Ice Age Chill Nearly Wiped Out Emperor Penguins. Just Three Populations Survived
emperor penguin

Emperor penguins may dominate Antarctica now, but even they had trouble during the last ice age. A new study is out this week and suggests just three populations may have survived during the last ice age.

Emperor penguins are known for their hardiness against Antarctica’s frigid cold. Temperatures regularly drop to -30 degrees Celsius. Yet, the emperor penguins have no trouble breeding during the cold winters.

The penguins can handle the cold, so why were only three populations able to survive?

Gemma Clucas, one of the lead authors of the paper, explains: “Due to there being about twice as much sea ice during the last ice age, the penguins were unable to breed in more than a few locations around Antarctica. The distances from the open ocean, where the penguins feed, to the stable sea ice, where they breed, was probably too far. The three populations that did manage to survive may have done so by breeding near to polynyas – areas of ocean that are kept free of sea ice by wind and currents.”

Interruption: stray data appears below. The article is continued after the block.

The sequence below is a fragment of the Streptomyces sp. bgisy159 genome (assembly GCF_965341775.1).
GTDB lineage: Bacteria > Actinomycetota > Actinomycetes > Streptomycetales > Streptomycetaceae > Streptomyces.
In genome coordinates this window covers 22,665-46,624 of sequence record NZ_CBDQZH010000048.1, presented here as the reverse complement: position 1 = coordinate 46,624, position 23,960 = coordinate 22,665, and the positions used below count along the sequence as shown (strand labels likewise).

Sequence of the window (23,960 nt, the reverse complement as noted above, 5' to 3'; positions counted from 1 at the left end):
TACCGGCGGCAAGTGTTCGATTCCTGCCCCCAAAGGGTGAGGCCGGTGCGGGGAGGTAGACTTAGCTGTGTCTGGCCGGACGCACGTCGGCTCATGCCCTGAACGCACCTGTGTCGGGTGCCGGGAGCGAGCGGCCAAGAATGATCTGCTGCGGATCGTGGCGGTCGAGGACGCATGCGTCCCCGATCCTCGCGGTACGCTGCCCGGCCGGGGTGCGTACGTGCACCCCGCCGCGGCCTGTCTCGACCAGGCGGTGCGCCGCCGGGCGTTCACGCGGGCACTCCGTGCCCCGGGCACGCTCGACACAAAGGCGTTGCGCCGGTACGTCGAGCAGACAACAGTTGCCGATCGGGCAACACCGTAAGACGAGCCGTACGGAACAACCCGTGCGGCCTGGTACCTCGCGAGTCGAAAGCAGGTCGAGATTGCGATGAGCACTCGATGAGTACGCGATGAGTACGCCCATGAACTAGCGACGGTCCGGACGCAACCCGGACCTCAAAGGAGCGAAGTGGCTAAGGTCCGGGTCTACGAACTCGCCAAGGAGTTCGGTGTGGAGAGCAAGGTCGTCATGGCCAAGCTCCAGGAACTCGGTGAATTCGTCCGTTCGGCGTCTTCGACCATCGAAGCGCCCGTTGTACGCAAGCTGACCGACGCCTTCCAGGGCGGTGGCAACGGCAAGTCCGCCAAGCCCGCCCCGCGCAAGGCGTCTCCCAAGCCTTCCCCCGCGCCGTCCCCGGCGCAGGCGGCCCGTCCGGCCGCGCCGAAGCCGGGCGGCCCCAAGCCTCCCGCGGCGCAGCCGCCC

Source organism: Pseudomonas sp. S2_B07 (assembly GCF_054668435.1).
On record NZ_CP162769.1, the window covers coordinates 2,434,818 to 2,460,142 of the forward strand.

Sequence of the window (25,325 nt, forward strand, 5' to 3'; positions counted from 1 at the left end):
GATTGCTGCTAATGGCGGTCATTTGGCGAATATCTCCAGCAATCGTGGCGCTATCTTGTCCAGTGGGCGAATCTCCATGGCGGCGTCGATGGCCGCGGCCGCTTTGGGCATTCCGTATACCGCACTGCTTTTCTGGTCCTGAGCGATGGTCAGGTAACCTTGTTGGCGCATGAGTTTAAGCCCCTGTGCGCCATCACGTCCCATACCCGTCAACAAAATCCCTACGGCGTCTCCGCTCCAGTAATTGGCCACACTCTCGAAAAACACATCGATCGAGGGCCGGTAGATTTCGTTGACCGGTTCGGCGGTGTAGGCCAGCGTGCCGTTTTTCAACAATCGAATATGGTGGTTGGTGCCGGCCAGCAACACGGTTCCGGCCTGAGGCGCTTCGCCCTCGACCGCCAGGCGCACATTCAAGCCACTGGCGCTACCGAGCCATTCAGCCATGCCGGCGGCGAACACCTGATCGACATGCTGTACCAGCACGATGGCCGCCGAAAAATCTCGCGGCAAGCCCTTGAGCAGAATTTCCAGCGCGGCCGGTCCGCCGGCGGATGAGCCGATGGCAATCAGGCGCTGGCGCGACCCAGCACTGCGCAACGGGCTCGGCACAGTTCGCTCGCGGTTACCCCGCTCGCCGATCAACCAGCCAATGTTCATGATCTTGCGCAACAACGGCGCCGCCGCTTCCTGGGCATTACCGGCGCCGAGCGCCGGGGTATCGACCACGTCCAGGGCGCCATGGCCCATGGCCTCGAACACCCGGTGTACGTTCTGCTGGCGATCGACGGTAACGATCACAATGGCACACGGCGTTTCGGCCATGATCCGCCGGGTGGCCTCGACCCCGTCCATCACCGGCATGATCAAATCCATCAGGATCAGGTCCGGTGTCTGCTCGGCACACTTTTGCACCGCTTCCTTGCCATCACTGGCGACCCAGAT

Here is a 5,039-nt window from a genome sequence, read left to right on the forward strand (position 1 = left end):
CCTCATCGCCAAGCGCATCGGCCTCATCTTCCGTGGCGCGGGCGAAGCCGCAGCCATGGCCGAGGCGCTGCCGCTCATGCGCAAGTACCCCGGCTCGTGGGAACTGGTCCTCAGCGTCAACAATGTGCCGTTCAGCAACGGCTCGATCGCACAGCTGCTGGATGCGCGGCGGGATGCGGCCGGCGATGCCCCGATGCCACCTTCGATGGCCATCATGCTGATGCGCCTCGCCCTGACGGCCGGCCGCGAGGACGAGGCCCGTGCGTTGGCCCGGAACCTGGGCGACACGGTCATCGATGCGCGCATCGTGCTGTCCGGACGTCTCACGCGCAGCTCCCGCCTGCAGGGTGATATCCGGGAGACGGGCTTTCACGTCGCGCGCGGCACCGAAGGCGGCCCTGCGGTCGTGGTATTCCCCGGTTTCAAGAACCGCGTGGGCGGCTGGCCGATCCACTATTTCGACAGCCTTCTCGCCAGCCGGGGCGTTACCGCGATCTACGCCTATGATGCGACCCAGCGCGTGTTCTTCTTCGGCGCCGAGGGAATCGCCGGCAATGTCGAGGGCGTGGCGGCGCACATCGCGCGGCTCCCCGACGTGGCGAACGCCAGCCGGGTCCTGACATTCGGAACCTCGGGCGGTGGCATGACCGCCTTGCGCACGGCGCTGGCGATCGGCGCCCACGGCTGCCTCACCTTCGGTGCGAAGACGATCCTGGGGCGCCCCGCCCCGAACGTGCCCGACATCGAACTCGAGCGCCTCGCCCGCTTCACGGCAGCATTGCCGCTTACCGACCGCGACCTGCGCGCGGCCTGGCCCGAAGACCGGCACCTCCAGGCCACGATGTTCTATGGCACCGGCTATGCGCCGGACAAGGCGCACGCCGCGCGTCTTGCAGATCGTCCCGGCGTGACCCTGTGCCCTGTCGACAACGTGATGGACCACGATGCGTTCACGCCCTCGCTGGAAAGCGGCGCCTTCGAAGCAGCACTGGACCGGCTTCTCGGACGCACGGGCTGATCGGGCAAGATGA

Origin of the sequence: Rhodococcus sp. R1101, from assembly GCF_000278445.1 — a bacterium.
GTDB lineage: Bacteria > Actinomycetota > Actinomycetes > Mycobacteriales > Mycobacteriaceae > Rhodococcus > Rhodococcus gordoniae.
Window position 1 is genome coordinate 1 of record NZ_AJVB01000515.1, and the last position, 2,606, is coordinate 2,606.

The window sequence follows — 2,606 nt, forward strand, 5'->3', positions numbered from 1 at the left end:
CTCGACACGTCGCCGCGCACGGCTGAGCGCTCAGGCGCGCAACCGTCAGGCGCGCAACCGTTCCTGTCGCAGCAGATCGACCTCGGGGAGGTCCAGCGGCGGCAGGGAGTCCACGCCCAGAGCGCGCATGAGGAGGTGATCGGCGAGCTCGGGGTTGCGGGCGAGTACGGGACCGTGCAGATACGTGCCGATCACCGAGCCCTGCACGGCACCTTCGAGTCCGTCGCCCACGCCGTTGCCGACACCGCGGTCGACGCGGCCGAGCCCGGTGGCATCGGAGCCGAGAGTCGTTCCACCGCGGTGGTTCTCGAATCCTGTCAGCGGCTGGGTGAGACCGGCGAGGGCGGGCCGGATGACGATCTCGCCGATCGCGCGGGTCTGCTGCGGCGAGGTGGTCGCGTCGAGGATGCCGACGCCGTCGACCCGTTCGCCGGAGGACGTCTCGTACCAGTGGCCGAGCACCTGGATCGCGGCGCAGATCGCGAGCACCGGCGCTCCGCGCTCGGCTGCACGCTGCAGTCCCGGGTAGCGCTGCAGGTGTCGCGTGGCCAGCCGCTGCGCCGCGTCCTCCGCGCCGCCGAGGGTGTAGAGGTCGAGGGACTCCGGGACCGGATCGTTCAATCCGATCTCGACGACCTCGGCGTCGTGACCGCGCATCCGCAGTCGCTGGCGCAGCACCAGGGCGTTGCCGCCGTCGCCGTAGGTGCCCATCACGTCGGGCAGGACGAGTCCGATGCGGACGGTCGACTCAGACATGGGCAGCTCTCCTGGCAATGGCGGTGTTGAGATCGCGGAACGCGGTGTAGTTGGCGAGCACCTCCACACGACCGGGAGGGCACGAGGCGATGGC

Researchers believe one of these three groups can be found today in the Ross Sea. Emperor penguins that breed here are genetically distinct from other emperor penguins across Antarctica.

While emperor penguins need ice sheets to breed on, access to open seas is a must for feeding.

Emperor penguins’ habitat is a delicate one. There needs to be a balance of sea ice and access to open seas for the penguins to flourish. A 2014 study from Woods Hole Oceanographic Institute says the entire population could fall by a third by the end of the century due to disappearing sea ice.

As the sea ice disappears, so does krill – a main food supply for emperor penguins.

Researchers believe climate change might affect the Ross Sea last compared to other regions in Antarctica. In fact, even with warmer temperatures around the globe, ice levels are increasing in the Ross Sea. Changes in wind patterns have led to increases in the extent of winter sea ice over the last few decades. But, this trend is expected to reverse by the end of the century.

Dr Tom Hart, who helped organize the study, said, “It is interesting that the Ross Sea emerges as a distinct population and a refuge for the species. It adds to the argument that the Ross Sea might need special protection.”

Image credit: Paul Nicklen/National Geographic

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